At certain stages in your financial journey, you need a catalyst to get you to the next stage. Perhaps right now you are coming out of the zeroth stage of personal finance, deep in debt and trying to take that first step to turn things around. Maybe you are debt-free, but you have no clue how to invest in the stock market. Or maybe you're at the third stage and wondering, “What do I do now?”
When you aren't sure what to do, a financial guru can help you move to the next stage. Being a yoga nerd, I want to take a moment to talk about the term guru. Guru is a Sanskrit term that is often interpreted as gu meaning darkness and ru meaning light, therefore guru is the one who brings you from darkness to light. Some sources contend that since guru is an adjective that means heavy, guru means “the heavy one.” Texts describe the guru as destroying the darkness, swallowing ignorance, and my personal favorite, shattering the illusion. I think you get the idea.
In those descriptions, we're talking about a spiritual guru. But a financial guru (or teacher, to be more accurate) can do similar things in your financial journey, swallowing your ignorance and shattering the illusions that you have about money and happiness.
You might have more than one teacher, or you might follow one for a time until you've progressed and need a new one. Even people who are horrible with money can be your financial teachers (more on that in a minute).
Friends and family
Most of us have one or two people in our lives who are good examples of how to manage money. Maybe your uncle is a self-made millionaire and entrepreneur, or perhaps your cousin is an astute investor. These are the people you take to lunch for sound advice. If you're buying a car, these are the people to ask to accompany you to the car dealership, which have a number of tricks to manipulate buyers.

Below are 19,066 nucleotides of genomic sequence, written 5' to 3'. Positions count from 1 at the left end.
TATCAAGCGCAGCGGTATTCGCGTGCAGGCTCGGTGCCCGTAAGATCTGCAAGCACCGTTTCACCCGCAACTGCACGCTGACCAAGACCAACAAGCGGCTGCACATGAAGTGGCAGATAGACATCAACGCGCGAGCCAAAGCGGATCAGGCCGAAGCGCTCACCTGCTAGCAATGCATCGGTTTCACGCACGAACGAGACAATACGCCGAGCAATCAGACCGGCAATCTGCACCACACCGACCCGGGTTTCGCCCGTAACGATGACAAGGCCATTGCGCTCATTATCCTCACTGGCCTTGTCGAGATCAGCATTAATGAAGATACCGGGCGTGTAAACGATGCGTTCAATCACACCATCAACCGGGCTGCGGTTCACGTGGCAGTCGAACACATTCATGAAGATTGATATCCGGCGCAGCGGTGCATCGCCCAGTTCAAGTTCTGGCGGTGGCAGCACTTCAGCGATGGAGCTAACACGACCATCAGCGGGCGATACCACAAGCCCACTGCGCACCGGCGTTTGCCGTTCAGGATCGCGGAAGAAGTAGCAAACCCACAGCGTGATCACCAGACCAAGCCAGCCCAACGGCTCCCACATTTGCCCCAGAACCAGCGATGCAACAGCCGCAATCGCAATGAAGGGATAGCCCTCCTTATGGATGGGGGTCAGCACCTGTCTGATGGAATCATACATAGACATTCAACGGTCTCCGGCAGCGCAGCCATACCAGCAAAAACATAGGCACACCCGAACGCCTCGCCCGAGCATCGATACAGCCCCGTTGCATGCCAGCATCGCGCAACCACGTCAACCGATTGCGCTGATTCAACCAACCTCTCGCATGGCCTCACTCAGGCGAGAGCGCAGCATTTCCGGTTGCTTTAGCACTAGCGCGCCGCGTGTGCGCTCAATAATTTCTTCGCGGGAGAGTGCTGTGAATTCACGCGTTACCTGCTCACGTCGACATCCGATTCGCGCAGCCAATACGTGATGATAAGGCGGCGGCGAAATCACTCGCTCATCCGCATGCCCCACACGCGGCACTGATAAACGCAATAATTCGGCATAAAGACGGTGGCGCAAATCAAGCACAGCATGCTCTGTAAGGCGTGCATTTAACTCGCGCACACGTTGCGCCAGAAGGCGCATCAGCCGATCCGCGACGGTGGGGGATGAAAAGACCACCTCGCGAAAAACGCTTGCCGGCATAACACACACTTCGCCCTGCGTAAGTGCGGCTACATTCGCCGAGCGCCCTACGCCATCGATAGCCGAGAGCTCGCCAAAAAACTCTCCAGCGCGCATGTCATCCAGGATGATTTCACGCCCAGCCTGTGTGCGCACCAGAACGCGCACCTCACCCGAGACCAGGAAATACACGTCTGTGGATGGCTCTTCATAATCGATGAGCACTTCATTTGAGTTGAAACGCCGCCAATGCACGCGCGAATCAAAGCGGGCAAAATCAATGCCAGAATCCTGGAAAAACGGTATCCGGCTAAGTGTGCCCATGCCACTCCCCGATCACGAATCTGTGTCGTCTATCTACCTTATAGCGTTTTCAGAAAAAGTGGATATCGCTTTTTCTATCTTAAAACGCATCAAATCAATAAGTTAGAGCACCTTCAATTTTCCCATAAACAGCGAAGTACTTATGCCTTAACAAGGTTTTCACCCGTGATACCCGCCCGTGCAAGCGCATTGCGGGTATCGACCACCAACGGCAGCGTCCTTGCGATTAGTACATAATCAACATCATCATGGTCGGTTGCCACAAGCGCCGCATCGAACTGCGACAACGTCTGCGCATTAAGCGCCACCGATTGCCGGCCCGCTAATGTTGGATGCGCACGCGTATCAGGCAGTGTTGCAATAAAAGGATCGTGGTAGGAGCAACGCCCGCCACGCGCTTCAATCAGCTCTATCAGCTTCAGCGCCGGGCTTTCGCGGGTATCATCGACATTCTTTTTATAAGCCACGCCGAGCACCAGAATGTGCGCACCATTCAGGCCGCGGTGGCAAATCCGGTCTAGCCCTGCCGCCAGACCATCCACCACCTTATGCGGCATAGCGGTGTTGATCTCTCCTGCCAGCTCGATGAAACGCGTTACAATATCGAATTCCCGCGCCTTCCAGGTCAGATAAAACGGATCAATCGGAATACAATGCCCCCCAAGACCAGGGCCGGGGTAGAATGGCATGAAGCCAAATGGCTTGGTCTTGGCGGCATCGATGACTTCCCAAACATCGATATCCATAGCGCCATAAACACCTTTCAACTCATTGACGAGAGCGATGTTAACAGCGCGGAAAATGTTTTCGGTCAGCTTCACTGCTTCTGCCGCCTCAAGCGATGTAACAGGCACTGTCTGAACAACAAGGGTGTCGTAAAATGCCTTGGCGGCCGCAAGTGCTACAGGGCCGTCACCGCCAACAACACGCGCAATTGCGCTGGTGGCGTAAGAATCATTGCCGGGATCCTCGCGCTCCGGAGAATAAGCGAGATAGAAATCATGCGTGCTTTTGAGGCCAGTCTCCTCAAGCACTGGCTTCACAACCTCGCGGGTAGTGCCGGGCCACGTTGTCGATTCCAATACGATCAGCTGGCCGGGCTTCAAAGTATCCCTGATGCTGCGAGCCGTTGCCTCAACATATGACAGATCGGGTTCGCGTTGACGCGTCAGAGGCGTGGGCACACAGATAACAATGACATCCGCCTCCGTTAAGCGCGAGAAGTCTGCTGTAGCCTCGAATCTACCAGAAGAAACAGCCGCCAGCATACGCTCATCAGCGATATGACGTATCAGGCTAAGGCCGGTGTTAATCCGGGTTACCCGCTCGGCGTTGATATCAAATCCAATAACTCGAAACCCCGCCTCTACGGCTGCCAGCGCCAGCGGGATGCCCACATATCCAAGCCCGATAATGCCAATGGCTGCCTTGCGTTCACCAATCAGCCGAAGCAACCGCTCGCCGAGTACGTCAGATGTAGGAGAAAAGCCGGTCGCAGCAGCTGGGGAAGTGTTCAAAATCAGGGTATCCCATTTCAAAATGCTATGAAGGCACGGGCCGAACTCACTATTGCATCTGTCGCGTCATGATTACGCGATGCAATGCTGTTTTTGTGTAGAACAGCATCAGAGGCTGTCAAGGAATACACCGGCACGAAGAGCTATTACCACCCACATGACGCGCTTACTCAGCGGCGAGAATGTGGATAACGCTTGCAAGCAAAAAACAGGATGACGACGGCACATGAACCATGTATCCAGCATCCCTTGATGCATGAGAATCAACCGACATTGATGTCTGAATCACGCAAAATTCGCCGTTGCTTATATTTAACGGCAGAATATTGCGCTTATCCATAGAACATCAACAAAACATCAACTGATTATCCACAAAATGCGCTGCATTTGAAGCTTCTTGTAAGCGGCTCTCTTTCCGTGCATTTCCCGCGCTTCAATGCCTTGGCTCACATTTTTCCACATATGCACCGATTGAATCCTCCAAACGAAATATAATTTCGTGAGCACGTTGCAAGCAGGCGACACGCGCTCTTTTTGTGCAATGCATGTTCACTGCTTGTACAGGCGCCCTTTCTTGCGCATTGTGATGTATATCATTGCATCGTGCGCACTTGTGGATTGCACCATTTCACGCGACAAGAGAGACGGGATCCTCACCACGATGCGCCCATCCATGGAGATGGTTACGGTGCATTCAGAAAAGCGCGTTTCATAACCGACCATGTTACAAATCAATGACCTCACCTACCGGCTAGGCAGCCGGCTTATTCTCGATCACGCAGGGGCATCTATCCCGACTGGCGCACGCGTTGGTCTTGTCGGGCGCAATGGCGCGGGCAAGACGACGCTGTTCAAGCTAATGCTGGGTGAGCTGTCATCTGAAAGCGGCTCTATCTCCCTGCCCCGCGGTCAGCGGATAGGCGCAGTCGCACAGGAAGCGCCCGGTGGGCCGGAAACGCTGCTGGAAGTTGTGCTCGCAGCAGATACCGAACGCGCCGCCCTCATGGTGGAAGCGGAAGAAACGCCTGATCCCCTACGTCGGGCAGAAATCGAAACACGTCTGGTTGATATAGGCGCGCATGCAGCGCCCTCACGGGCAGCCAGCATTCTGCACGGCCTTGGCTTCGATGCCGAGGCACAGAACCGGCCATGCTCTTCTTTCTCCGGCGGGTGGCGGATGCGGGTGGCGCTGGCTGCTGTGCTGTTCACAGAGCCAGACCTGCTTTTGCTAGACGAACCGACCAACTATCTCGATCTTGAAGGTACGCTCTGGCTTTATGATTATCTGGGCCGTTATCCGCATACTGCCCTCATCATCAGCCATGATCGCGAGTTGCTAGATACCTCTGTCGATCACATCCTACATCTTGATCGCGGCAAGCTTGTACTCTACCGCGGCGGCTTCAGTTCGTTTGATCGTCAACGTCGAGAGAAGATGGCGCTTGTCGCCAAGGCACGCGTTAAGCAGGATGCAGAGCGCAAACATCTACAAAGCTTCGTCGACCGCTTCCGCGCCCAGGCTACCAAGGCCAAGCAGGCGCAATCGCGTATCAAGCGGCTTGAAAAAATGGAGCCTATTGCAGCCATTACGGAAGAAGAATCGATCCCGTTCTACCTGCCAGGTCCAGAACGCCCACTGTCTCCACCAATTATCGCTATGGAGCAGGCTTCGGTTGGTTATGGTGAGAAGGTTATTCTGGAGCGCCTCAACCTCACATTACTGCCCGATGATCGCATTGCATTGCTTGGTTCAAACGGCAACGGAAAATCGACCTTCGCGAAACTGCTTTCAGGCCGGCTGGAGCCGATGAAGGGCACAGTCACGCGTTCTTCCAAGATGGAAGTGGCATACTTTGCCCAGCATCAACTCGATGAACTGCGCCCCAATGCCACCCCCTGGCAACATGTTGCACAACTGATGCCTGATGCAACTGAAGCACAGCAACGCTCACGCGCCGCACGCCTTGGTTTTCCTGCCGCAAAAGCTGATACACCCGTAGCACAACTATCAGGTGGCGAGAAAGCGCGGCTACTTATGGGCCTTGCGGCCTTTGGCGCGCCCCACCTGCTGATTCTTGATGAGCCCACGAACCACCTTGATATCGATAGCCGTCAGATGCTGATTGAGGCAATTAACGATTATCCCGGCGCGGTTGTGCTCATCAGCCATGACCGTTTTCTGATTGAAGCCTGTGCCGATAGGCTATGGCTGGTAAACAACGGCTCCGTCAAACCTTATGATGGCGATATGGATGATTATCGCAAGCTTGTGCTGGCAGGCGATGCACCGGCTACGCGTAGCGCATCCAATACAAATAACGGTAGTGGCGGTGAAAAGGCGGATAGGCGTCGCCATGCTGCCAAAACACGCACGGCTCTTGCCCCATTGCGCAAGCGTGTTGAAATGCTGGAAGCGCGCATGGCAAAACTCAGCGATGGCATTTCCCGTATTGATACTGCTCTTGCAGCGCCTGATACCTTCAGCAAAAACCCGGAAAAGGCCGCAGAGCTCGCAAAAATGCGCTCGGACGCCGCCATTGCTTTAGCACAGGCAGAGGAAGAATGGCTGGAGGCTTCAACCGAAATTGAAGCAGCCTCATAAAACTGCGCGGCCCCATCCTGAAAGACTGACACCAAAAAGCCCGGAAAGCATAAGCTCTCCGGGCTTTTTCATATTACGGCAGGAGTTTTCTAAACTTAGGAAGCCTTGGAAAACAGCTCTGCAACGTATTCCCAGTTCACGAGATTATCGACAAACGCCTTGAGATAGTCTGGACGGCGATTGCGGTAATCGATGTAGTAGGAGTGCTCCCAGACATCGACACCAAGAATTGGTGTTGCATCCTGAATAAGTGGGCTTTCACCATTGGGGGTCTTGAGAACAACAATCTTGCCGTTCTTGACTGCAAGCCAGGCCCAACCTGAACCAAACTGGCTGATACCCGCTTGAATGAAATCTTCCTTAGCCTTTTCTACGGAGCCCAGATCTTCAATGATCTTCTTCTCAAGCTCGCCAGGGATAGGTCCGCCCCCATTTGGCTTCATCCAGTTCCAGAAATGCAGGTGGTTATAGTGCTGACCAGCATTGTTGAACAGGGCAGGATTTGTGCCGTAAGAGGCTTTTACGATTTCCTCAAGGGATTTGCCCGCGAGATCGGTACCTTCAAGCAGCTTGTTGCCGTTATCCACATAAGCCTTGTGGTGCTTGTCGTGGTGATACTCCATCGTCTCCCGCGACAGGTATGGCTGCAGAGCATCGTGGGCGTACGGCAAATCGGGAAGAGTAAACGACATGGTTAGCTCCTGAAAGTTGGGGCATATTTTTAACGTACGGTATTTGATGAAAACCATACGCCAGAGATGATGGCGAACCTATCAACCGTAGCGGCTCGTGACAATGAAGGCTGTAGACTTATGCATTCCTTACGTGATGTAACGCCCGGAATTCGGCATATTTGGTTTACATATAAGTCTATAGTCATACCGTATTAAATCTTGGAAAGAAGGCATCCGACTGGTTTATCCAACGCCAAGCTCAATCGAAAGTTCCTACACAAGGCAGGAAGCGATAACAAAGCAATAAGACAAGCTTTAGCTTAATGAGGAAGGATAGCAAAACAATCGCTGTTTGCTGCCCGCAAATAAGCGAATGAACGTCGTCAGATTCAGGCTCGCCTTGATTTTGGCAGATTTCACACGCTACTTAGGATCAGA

A teacher isn't necessarily someone who knows more than you, though. If you have a group of friends with common financial goals, you could organize a standing dinner date to learn from each other. Maybe all of you are trying to pay off your credit cards and want to swap tips and commiserate. Maybe it's an investment club that meets once a month or a frugal buyers club. Spending time with people who have common goals is a sure way to keep you on track.
Finally, we have the group of family members and friends who are horrible with money or are bad examples of the money and happiness balance. Yep, you can learn from them, too. You can learn from the sister who lives paycheck-to-paycheck and has to borrow money for the smallest unexpected expense. You can learn from the friend who has tens of thousands of dollars in consumer debt, yet stands in line for the iPad launch. Maybe the relative who earns plenty of money at the expense of time with his kids teaches you something, as well. Learn from them, and avoid undesirable actions in your own life. (Also, reserve judging and lecturing the people who fall into this category. Unsolicited advice is rarely appreciated.)
There are a lot financial writers out there, and GRS has covered the topic quite throughly with the following articles:
- How I Choose Personal Finance Books
- Frugality in Practice: Building a Cheap Personal Finance Library
- Building a Personal Finance Library: 25 of the Best Books About Money
You also can check out past reviews and discussions in the GRS Gurus category.
Besides book authors, bloggers are another great source of guidance, and often easier to relate to (and some, like J.D, are both book author and blogger). Find a voice that resonates with you, and dig in.
Be your own guru
No matter how much you learn, there will be times when you'll feel like the financial village idiot. “What could I possibly know about any of this? I'm in over my head!”
The truth is that you have a rational, thinking mind. Your gut instinct tells you not to trust the sheisty salesperson trying to suck you into a pyramid scheme. Trust that. If a book rubs you the wrong way, find other sources and compare the advice.
Do not blindly follow anyone when it comes to finances. Read, research, and question. After all, nobody cares about your money more than you do.